Muftic: Brexit could backfire on Trump
The United Kingdom’s vote to exit from the European Union (Brexit) will be a learning experience for those of us in the United States. The question becomes if the Brexit vote validates Donald Trump’s strategy of tapping into similar currents in the United States or backfires on him. The answer to that depends upon what happens in the United Kingdom during the next four months and if financial impacts in the United States get anyone’s attention.
It appears that driving the United Kingdom’s vote were same currents that are feeding the support for Donald Trump: “Our nation should control its own destiny, borders, and laws and to heck with international cooperation and trade .We do not like all of those foreigners who are migrating to our own country, especially if they are not people like us.” The demographics of those voting in favor of Brexit in the UK were also similar to the supporters of Donald Trump, less educated, unhappy with the unequal distribution of wealth, and from rural and “rust belt” areas.
If the United Kingdom breaks up as Scotland or Northern Ireland vote to leave the United Kingdom, the lesson for Brexit supporters is that sloganeering of “making our country great again” or “the UK First” had the opposite effect, making “ our country weaker, poorer and smaller again” . Balkanization has never been good for economies or peace and bargaining power belongs to the larger, stronger.
A breakup of the UK is the most likely consequence: The irony is Trump owned golf courses are located in Scotland which voted overwhelmingly to remain in the United Kingdom, not in favor of Brexit. Recently a Scottish referendum to leave the UK was defeated because the winning argument was that the UK was in the European Union which the Scottish concluded they wanted. That has been turned upside down by the Brexit vote and it is highly possible another referendum to leave the UK would win this time since Scottish (and Northern Ireland ) membership in the EU could only be achieved by their independence.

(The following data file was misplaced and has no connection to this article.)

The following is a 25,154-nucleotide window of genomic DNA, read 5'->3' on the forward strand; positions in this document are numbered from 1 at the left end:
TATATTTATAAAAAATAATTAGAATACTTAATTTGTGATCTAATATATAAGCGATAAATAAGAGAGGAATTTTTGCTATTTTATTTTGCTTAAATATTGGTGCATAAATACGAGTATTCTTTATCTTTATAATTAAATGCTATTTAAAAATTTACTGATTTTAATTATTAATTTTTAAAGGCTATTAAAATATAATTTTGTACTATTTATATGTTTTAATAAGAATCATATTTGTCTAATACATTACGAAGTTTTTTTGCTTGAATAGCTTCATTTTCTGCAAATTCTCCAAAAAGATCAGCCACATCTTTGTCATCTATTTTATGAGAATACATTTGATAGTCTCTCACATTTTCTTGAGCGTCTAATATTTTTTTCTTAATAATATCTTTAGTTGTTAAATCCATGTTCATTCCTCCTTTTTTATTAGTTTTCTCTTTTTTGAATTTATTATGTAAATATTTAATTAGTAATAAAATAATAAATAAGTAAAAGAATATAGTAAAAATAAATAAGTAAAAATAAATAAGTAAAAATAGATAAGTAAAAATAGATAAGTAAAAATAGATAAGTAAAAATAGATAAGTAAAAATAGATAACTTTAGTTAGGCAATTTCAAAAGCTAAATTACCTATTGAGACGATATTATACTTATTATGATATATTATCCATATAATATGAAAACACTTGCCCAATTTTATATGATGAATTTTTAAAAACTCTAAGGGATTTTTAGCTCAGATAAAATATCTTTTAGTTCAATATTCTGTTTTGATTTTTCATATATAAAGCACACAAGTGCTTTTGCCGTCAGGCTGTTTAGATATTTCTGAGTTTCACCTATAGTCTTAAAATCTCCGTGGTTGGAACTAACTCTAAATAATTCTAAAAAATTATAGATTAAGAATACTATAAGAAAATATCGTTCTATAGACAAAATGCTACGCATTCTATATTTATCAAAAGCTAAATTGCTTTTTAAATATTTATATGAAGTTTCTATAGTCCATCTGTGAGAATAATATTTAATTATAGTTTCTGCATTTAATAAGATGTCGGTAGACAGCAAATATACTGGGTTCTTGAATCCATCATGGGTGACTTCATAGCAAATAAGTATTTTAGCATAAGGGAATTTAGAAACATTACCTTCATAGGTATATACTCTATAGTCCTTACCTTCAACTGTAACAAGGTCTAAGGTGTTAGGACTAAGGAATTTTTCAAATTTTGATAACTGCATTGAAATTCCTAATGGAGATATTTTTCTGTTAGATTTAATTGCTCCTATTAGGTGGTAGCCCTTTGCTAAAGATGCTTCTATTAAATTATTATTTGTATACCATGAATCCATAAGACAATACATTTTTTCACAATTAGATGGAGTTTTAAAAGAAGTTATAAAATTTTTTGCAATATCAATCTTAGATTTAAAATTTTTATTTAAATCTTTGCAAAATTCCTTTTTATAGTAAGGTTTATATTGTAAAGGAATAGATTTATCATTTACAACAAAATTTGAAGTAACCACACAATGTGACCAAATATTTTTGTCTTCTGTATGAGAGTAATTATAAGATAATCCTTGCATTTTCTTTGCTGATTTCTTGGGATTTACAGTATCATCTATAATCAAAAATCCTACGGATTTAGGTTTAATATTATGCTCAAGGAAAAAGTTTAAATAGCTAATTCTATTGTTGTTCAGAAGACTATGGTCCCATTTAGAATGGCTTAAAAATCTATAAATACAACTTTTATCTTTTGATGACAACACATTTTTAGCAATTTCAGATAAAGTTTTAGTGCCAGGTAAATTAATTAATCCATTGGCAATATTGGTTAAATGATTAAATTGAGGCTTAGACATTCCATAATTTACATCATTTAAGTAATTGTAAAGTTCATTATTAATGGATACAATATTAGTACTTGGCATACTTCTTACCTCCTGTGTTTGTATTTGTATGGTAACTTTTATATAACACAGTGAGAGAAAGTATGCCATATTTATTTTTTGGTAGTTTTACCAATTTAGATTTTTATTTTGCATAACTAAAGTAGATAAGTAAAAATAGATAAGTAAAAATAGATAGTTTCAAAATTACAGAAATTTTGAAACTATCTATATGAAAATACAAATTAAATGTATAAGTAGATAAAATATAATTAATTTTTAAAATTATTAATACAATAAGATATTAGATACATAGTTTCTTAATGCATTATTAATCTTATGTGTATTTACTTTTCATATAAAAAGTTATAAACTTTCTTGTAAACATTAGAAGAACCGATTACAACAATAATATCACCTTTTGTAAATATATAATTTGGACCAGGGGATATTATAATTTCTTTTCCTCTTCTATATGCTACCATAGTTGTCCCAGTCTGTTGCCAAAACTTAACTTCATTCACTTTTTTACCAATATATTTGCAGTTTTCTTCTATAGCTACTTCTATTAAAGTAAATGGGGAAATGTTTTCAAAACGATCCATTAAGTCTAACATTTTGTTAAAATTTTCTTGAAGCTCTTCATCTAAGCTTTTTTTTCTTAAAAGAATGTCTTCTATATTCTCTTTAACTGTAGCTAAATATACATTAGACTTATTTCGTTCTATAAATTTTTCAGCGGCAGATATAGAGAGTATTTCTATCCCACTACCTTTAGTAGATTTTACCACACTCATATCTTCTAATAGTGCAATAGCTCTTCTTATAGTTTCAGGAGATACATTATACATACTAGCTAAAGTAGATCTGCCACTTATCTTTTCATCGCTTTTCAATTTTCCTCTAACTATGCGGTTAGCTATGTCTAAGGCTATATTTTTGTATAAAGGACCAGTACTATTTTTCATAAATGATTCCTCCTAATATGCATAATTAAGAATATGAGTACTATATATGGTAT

If the UK slips into a recession, and capital flees elsewhere with job loss and a crash of the pound results price inflation, the lesson is that making decisions based on anger, xenophobia, hyper nationalism and immigration policy leads to even greater pain of a bad economy that hurts the most those who voted for Brexit.
The lesson for us in the US is “beware what you wish” Anger and bigotry do not necessarily result in good economic policies in the public interest. The most direct impact on the United States by the Brexit vote would be on holders of 401K’s and retirement accounts if the US financial markets are slow to recover from what appears initially to be very bad news.
Donald Trump’s reaction to the Brexit win was typical of his egocentric, self-serving viewpoint. This may be good for his golf resort business if the pound collapses, he said in the morning after the UK vote, making it cheaper for US tourists to come to the UK to play golf at his Scottish golf courses. That was good business for him, but not for the loss of value of 401k’s or retiree accounts, or anyone else, for that matter.
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